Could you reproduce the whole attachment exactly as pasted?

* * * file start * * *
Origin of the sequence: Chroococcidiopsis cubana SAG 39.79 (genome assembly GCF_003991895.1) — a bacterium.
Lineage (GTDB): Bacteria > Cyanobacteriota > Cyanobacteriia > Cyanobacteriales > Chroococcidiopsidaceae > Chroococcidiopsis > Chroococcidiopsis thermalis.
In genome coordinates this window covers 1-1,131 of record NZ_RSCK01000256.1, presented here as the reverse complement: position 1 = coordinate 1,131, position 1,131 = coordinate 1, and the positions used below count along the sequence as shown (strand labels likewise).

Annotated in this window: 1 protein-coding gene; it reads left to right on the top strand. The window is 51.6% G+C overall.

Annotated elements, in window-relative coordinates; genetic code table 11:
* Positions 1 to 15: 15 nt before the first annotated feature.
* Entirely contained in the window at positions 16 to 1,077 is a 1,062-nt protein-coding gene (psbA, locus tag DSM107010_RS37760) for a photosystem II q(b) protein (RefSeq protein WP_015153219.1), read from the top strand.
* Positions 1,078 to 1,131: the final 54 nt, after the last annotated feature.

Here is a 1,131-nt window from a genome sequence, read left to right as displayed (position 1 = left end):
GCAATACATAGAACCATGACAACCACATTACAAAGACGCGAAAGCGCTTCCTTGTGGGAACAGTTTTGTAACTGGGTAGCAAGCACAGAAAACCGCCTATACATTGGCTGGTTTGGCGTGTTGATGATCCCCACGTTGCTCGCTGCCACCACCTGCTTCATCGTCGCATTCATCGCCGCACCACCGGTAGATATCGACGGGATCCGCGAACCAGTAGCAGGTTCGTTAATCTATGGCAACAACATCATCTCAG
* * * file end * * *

Origin of the sequence: Chroococcidiopsis cubana SAG 39.79 (genome assembly GCF_003991895.1) — a bacterium.
Lineage (GTDB): Bacteria > Cyanobacteriota > Cyanobacteriia > Cyanobacteriales > Chroococcidiopsidaceae > Chroococcidiopsis > Chroococcidiopsis thermalis.
In genome coordinates this window covers 1-1,131 of record NZ_RSCK01000256.1, presented here as the reverse complement: position 1 = coordinate 1,131, position 1,131 = coordinate 1, and the positions used below count along the sequence as shown (strand labels likewise).

Annotated in this window: 1 protein-coding gene; it reads left to right on the top strand. The window is 51.6% G+C overall.

Annotated elements, in window-relative coordinates; genetic code table 11:
* Positions 1 to 15: 15 nt before the first annotated feature.
* Entirely contained in the window at positions 16 to 1,077 is a 1,062-nt protein-coding gene (psbA, locus tag DSM107010_RS37760) for a photosystem II q(b) protein (RefSeq protein WP_015153219.1), read from the top strand.
* Positions 1,078 to 1,131: the final 54 nt, after the last annotated feature.

Here is a 1,131-nt window from a genome sequence, read left to right as displayed (position 1 = left end):
GCAATACATAGAACCATGACAACCACATTACAAAGACGCGAAAGCGCTTCCTTGTGGGAACAGTTTTGTAACTGGGTAGCAAGCACAGAAAACCGCCTATACATTGGCTGGTTTGGCGTGTTGATGATCCCCACGTTGCTCGCTGCCACCACCTGCTTCATCGTCGCATTCATCGCCGCACCACCGGTAGATATCGACGGGATCCGCGAACCAGTAGCAGGTTCGTTAATCTATGGCAACAACATCATCTCAG